Rottnest Island’s renewable energy

The Western Australian government is committing $62 million to Rottnest Island in the next State Budget 2022-23. Renewable energy will now provide 75% of the island’s energy demands, reducing the island’s dependency on fossil fuels.

This funding complements the state government’s prior $31 million commitment to restore Rottnest’s aging water supply and transportation network. The money will be used to double the current solar output capacity at a solar farm near the airport, as well as to replace the current wind turbine generator on Mount Herschel with 2 smaller, more modern units.

A utility-scale battery storage system will be erected, as well as the power distribution network. Network enhancements will help the island phase-out liquefied petroleum gas appliances and investigate renewable energy options for its fleet of vehicles.

Electricity supply for the Island was originally solely in the form of expensive and polluting diesel generators. A couple of wind turbines were then installed on Forbes Hill, but these experienced a number of problems and were removed in the early 1990’s. The Island was then back to relying totally on fossil fuels.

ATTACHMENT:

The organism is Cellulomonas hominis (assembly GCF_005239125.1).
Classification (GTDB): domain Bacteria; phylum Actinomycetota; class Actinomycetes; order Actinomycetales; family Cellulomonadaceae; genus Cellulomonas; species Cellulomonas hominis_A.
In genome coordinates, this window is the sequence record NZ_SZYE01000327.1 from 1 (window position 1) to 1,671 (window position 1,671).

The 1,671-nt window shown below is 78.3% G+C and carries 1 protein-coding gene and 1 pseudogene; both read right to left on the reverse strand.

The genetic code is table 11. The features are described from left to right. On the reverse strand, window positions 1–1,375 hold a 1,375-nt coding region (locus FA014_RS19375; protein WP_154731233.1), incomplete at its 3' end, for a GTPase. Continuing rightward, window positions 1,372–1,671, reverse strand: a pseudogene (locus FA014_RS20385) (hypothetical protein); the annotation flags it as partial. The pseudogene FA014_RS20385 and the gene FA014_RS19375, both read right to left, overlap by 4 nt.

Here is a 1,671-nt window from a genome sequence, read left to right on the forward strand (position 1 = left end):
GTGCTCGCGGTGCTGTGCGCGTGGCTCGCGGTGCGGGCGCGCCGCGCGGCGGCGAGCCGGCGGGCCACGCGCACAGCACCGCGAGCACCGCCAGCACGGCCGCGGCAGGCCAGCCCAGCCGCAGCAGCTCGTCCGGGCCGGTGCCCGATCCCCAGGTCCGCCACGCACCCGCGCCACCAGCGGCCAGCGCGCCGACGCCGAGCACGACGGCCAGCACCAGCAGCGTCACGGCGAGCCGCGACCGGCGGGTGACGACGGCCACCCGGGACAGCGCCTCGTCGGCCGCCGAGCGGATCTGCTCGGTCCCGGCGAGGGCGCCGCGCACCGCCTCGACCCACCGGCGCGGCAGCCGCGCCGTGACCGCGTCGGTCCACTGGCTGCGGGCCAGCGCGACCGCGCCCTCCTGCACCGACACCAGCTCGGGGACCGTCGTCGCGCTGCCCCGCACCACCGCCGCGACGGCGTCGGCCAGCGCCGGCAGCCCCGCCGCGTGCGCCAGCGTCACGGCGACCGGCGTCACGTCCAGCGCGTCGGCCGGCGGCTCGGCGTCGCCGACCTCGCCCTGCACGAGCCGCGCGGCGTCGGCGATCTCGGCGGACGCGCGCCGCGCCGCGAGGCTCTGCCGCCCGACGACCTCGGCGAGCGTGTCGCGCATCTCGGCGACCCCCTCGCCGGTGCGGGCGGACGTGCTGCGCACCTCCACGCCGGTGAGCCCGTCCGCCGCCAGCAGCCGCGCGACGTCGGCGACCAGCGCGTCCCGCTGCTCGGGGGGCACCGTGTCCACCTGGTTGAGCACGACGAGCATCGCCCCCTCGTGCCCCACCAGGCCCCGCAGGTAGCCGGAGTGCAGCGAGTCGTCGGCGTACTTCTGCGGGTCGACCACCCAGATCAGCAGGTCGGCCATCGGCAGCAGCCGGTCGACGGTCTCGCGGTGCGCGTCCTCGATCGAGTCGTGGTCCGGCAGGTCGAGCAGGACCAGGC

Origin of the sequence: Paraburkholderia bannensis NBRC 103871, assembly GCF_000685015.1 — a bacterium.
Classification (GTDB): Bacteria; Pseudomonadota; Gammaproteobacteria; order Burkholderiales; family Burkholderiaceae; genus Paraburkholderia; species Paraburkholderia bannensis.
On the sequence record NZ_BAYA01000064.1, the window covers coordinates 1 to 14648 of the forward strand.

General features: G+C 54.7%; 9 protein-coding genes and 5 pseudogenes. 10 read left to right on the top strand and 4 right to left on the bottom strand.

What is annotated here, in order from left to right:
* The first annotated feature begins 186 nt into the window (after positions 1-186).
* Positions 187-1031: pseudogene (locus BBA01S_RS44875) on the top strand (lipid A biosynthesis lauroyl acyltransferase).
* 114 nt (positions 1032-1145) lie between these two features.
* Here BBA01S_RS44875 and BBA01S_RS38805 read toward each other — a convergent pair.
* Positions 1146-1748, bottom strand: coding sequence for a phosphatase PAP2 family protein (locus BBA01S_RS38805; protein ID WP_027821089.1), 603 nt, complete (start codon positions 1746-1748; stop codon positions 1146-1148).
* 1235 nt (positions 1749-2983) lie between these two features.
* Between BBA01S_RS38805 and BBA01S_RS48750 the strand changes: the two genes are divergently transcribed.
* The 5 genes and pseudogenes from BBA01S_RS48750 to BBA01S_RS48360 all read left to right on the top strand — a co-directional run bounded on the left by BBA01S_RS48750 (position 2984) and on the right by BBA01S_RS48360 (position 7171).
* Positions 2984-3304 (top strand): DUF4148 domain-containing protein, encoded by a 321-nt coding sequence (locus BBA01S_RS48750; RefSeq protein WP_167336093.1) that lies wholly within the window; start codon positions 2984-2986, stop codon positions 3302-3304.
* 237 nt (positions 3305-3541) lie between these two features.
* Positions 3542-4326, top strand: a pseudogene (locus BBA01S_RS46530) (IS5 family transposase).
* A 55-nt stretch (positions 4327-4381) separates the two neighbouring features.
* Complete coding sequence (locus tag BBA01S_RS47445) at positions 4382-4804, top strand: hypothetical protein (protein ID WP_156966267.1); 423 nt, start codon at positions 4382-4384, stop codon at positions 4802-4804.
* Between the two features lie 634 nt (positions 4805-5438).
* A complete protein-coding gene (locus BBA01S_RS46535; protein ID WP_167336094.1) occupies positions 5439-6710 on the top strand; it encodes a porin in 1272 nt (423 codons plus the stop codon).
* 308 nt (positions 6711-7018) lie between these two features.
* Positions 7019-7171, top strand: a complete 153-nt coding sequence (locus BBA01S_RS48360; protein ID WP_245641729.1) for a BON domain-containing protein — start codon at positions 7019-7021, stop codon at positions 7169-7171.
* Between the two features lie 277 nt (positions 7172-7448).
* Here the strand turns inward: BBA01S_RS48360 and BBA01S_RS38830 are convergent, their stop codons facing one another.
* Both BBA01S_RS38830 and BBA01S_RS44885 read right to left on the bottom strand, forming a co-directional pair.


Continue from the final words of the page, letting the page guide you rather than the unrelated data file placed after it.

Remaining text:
Green energy commitment

Increasing the island’s commitment to green energy is expected to reduce carbon emissions by 4,000 tonnes per year, according to the state government. The state government claims that its investment in water infrastructure is going to enhance the capacity of water output and decrease water loss on Rottnest Island, which is currently entirely reliant on desalinated water.

These infrastructural improvements, according to Premier Mark McGowan, come at a “vital time.” “The significant reduction in emissions will help the island run more effectively, which will benefit local businesses, operators, and visitors,” he added in a statement.

 

WA’s first pumped-hydro microgrid

The state government recently announced that the state’s first pumped-hydro microgrid would be built near Walpole. When renewables are plentiful and energy is cheap, the 1.5 megawatts pumped hydro complex will employ 2 farm dams to reserve 30-megawatt hours of energy, pumping water uphill from one dam to another.

During peak demand, the water will be sent downhill through a generator, which will generate energy and provide power to the town in the case of a power outage. This initiative, according to Energy Minister Bill Johnston, will be on a “lower size” but will serve as a “template for other locations in the state.”

“Power failures in the town can be disruptive, and Western Power is committed to enhancing reliability,” he said in a statement. Western Power and Power Research and Development will collaborate on a project that will be fully operational in the second half of 2023.

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